[ mW=80354±23stat±10expsys±17theory±9PDF MeV]
Last week the LHCb Collaboration submitted for publication a paper that reports the first LHCb measurement of the W boson mass with an uncertainty of 32 MeV using the 2016 data set. A more precise measurement with a total uncertainty of ≲ 20 MeV looks achievable with already existing LHCb data.
One of the common decays of a W boson is into a muon and a neutrino. The muon μ transverse momentum distribution, or better 1/pT, was selected as the best way to measure the W boson mass, mW, in this analysis. The shape of this distribution is related the value of mW but it is also strongly influenced by the W boson transverse momentum distribution, pTW, the modelling of which is a potential source of a limiting systematic uncertainty. At the LHC W bosons are produced in the collisions of partons (quarks, gluons) carrying a fraction x of proton momentum encoded in the parton distribution functions, PDFs.
The left image above shows the q/pT distribution, where q is the muon charge. In this way muons from the decay of positive W+ and negative W– bosons are seen in different part of the image. LHCb physicists decided to use measurements of the transverse momentum distribution for Z boson production, pTZ, in order to validate (calibrate) the predictions for the pTW distribution. The right image above shows the distribution of the φ* variable, defined in the paper, and strongly related to the pTZ distribution. The W boson mass is measured in the simultaneous analysis (fits) of the q/pT distribution of muons from the W boson decays and the φ* distribution from the Z boson decays. Note that the Z boson mass is known with the very high precision of 2.1 MeV. This method has strongly reduced sensitivity to the uncertainties in modelling the W boson transverse momentum distribution. The W mass was measured with the three different parton distribution functions, PDFs. Treating them equally leads to the following arithmetic average: mW=80354±23stat±10expsys±17theory±9PDF MeV.
The charged W bosons were discovered, together with their neutral partner Z boson, by the UA1 and UA2 experiments at CERN in 1983. Their experimental discovery was crucial in establishing what is now called the Standard Model (SM) of particle physics. In the SM the values of different parameter are related to each other. Precisely measured values of some parameters fix (predict) values of other not well measured or unknown parameters. In this way the value of the Higgs boson mass was predicted before the Higgs boson was discovered by the ATLAS and CMS experiments at CERN in 2012. The value of the W mass was one of the most important parameters used in this prediction. The W boson mass was measured to a precision of 33 MeV at the Large Electron-Positron (LEP) collider at CERN from a combination of results obtained by the ALEPH, DELPHI, L3 and OPAL experiments and to a precision of 16 MeV in an average of measurements by the CDF and D0 experiments at the Fermilab Tevatron collider. The first measurement at the LHC was performed by the ATLAS collaboration and has an uncertainty of 19 MeV. The current SM prediction of the W boson mass is mW=80354±7 MeV, based on the combination of a large number of SM measurements except that of mW, while the average of direct measurements is mW=80379±12 MeV. Since all the SM particles are now discovered, the differences between the SM predictions and direct measurements are used to test the completeness of the SM and could indicate the presence of the physics beyond the SM if significant discrepancies are identified. The mW comparison is currently primarily limited by the precision of the direct measurements of mW. The image above, obtained by the Gfitter group, shows the compatibility of the SM predictions in blue with the direct measurements of the W boson and top quark masses in yellow.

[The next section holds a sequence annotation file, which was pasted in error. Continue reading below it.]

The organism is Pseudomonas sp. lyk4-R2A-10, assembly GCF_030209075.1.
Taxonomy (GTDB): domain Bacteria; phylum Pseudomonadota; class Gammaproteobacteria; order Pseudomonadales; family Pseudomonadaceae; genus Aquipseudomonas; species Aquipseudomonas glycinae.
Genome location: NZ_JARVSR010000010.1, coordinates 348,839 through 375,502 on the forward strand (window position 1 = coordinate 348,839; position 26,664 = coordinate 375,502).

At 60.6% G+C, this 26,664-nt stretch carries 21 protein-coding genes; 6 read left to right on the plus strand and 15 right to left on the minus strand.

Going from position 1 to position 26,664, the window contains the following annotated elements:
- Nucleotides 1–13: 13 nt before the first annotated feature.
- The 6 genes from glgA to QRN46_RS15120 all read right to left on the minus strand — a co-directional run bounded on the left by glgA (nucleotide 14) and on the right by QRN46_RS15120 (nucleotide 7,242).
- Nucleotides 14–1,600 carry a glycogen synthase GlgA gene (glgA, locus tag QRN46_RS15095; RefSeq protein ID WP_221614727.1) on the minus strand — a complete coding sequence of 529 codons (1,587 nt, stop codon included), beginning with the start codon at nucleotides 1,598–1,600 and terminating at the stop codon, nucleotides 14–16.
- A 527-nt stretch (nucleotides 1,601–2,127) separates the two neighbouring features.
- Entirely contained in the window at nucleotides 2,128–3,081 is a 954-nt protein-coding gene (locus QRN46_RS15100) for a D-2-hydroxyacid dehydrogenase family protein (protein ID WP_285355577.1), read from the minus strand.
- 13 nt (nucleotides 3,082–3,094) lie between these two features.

The image to the left shows the comparison of the LHCb result, obtained using the 2016 data set, with those of LEP, Tevatron and ATLAS experiments as well as with the SM prediction marked as “Electroweak Fit”. A future analysis will use the full available LHCb data set, with which a W mass measurement could be made with an uncertainty of 20 MeV or better. Further reduction could be obtained in collaboration with theoretical physicists by improving the modeling of the W boson transverse momentum distribution. The combination of LHCb results with those from ATLAS and CMS experiments will reduce the sensitivity to the parton distribution functions, PDFs. In fact, in the unique forward geometry of LHCb the W bosons are produced in collisions of high- with low-x partons, while collisions of mid-x partons mainly produce the W bosons observed at ATLAS and CMS.